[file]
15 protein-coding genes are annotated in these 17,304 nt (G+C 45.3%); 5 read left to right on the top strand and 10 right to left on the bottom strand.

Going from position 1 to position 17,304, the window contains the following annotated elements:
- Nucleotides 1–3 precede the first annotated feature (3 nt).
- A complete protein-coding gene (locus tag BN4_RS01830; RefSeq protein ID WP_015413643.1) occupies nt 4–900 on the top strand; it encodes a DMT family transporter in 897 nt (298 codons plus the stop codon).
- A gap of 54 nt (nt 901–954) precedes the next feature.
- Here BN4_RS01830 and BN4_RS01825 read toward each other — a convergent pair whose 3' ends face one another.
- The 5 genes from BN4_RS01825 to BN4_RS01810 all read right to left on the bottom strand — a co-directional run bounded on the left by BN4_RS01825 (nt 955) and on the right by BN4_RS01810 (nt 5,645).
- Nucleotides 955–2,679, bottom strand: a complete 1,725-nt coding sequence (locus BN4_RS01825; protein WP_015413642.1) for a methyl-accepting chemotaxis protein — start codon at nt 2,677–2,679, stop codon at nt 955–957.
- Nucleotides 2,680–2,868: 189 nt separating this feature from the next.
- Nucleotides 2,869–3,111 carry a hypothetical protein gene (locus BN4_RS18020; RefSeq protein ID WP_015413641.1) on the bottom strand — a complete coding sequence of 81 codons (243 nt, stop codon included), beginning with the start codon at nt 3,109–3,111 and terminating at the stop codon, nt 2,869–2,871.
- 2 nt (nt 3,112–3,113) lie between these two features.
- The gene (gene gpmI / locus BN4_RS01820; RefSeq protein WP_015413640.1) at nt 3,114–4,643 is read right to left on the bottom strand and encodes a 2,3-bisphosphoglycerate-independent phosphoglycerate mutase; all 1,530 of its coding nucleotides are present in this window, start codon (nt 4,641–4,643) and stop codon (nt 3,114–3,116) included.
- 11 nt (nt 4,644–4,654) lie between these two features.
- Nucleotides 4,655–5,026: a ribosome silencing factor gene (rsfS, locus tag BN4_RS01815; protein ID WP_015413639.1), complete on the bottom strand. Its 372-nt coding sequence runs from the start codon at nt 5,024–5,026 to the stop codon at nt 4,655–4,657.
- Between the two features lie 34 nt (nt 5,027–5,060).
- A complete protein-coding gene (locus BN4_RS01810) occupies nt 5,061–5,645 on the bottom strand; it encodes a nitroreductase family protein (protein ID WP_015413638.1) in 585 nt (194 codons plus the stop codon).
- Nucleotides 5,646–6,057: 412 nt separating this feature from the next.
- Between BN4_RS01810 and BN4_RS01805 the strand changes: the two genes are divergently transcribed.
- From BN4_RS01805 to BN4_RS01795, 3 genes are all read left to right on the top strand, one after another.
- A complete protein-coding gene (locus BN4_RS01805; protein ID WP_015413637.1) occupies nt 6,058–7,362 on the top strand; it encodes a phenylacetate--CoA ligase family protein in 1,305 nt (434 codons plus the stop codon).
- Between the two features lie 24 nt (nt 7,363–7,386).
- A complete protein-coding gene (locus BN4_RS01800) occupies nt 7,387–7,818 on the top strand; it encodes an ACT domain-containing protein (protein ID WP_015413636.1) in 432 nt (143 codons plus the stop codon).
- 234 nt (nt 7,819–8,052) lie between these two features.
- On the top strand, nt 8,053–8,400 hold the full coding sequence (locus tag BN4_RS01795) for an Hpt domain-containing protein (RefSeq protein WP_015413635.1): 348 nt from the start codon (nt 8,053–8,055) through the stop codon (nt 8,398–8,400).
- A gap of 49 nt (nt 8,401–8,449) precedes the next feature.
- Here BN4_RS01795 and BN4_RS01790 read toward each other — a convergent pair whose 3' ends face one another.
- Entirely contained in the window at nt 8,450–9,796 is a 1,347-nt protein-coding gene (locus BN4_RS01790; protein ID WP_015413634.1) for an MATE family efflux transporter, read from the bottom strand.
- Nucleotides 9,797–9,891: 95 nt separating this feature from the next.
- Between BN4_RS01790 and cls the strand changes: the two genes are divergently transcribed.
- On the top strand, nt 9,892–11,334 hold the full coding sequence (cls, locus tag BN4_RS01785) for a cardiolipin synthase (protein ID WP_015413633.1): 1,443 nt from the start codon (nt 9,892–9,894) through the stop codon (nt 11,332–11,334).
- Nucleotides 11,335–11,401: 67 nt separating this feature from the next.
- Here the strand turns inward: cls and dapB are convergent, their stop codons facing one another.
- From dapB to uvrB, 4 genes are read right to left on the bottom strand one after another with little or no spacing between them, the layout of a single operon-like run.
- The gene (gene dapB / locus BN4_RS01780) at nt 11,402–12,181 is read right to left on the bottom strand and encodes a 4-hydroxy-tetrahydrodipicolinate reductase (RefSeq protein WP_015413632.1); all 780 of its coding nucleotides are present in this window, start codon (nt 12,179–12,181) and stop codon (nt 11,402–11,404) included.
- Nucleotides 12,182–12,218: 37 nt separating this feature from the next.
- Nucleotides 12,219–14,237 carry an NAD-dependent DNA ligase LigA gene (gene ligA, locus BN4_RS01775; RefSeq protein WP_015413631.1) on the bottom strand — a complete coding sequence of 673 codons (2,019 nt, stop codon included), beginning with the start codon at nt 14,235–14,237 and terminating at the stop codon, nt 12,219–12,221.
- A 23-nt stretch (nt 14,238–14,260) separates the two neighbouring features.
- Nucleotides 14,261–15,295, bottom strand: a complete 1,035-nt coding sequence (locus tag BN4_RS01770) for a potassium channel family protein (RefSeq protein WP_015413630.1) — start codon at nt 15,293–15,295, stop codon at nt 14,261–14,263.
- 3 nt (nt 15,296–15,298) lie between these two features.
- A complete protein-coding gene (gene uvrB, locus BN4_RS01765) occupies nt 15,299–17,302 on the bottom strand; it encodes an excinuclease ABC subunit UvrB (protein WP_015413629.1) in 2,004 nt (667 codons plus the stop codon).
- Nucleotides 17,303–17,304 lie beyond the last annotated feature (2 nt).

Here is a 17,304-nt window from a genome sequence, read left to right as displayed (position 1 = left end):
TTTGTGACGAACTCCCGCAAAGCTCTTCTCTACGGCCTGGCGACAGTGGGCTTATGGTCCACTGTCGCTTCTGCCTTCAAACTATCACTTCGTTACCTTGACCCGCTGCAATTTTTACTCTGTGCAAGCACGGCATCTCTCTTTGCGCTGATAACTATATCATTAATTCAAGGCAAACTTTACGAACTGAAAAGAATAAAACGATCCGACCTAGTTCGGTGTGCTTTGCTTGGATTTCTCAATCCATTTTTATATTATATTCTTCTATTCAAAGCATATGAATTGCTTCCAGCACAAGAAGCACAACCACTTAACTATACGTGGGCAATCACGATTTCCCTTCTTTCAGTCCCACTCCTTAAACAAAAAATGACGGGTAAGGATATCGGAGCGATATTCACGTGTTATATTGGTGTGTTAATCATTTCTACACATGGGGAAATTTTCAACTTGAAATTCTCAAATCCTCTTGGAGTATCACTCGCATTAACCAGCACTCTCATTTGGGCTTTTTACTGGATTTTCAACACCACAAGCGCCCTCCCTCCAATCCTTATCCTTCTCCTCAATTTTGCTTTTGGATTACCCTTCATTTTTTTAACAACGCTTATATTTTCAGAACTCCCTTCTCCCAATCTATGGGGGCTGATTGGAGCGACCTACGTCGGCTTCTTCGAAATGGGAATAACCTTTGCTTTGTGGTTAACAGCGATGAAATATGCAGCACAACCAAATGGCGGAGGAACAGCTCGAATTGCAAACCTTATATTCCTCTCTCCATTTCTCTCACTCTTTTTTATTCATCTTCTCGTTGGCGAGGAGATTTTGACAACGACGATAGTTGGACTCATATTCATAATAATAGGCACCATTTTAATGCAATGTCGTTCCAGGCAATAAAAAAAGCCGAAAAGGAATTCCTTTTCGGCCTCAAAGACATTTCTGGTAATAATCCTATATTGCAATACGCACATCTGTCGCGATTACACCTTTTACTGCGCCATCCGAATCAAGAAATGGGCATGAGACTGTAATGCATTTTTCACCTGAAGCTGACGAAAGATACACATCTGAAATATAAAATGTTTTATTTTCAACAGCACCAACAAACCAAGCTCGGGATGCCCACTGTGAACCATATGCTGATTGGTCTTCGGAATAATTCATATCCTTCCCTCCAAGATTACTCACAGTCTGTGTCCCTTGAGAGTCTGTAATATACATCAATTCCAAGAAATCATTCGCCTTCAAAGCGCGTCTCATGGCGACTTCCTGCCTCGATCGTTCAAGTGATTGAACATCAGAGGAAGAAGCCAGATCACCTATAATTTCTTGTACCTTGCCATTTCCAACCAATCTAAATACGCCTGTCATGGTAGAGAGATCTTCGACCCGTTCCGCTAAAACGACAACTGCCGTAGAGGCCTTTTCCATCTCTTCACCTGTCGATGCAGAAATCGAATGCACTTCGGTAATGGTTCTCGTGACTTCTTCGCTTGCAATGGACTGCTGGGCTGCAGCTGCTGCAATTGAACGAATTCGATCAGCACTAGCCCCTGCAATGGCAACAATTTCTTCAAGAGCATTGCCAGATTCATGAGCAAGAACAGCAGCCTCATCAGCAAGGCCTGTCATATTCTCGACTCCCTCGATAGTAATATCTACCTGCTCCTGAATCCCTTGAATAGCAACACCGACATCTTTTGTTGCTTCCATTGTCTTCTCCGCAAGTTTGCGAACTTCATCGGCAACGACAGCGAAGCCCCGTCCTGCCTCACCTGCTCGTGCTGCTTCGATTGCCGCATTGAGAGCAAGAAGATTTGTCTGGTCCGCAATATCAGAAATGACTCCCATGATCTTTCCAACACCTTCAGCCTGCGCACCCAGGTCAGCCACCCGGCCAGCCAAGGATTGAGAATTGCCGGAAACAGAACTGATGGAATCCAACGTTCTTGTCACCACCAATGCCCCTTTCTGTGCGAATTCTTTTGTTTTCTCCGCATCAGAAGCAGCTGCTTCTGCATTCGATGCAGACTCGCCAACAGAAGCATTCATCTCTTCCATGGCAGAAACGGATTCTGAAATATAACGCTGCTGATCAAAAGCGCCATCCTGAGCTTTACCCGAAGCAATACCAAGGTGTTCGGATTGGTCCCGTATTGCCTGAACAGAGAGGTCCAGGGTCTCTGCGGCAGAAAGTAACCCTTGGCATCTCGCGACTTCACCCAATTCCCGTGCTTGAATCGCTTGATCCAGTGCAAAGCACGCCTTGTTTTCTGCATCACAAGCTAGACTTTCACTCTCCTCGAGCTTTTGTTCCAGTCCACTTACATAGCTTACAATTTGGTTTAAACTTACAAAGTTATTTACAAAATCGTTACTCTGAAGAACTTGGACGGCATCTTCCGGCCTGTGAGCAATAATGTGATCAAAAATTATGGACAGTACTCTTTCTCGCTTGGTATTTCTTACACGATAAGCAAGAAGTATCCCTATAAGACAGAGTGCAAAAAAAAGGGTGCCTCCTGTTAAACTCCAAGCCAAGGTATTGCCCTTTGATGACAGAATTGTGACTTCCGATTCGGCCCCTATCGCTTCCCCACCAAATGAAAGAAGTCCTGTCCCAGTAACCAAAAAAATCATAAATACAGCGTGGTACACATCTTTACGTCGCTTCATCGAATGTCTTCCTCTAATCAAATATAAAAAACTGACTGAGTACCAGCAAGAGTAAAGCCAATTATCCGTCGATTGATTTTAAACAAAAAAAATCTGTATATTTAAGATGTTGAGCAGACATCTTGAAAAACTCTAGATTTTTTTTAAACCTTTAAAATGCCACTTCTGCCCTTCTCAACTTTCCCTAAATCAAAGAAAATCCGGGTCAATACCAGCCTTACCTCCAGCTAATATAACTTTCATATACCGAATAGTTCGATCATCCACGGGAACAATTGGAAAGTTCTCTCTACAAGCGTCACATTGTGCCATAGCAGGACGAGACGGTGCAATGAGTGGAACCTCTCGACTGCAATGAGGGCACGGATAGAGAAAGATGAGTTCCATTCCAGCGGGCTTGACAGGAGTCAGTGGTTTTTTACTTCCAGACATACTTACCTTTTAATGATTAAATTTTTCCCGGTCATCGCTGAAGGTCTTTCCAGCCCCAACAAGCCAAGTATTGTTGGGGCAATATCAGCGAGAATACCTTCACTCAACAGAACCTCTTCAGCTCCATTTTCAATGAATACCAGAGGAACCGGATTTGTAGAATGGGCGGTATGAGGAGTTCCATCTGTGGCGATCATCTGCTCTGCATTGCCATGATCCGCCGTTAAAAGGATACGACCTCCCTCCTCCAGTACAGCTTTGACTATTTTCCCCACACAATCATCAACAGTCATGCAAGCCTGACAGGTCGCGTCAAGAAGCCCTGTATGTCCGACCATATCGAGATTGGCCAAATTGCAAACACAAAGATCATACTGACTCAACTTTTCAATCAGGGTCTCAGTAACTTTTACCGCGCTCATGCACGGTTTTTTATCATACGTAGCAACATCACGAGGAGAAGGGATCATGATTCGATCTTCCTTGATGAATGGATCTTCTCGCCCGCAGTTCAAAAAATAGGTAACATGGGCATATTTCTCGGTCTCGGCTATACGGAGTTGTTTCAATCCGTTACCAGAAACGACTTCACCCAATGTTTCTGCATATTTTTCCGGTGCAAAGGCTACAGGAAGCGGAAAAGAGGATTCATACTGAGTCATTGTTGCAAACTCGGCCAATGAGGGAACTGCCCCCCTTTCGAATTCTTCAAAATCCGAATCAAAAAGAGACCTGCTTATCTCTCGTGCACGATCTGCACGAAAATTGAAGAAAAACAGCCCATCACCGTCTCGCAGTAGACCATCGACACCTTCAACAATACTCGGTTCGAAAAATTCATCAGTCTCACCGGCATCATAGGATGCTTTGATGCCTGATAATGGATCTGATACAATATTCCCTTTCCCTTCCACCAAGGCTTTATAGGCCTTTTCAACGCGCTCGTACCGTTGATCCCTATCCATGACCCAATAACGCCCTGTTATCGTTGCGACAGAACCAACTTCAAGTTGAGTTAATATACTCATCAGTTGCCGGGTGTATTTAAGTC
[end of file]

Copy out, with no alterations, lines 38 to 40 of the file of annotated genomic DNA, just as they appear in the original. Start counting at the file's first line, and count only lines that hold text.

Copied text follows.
- Nucleotides 14,261–15,295, bottom strand: a complete 1,035-nt coding sequence (locus tag BN4_RS01770) for a potassium channel family protein (RefSeq protein WP_015413630.1) — start codon at nt 15,293–15,295, stop codon at nt 14,261–14,263.
- 3 nt (nt 15,296–15,298) lie between these two features.
- A complete protein-coding gene (gene uvrB, locus BN4_RS01765) occupies nt 15,299–17,302 on the bottom strand; it encodes an excinuclease ABC subunit UvrB (protein WP_015413629.1) in 2,004 nt (667 codons plus the stop codon).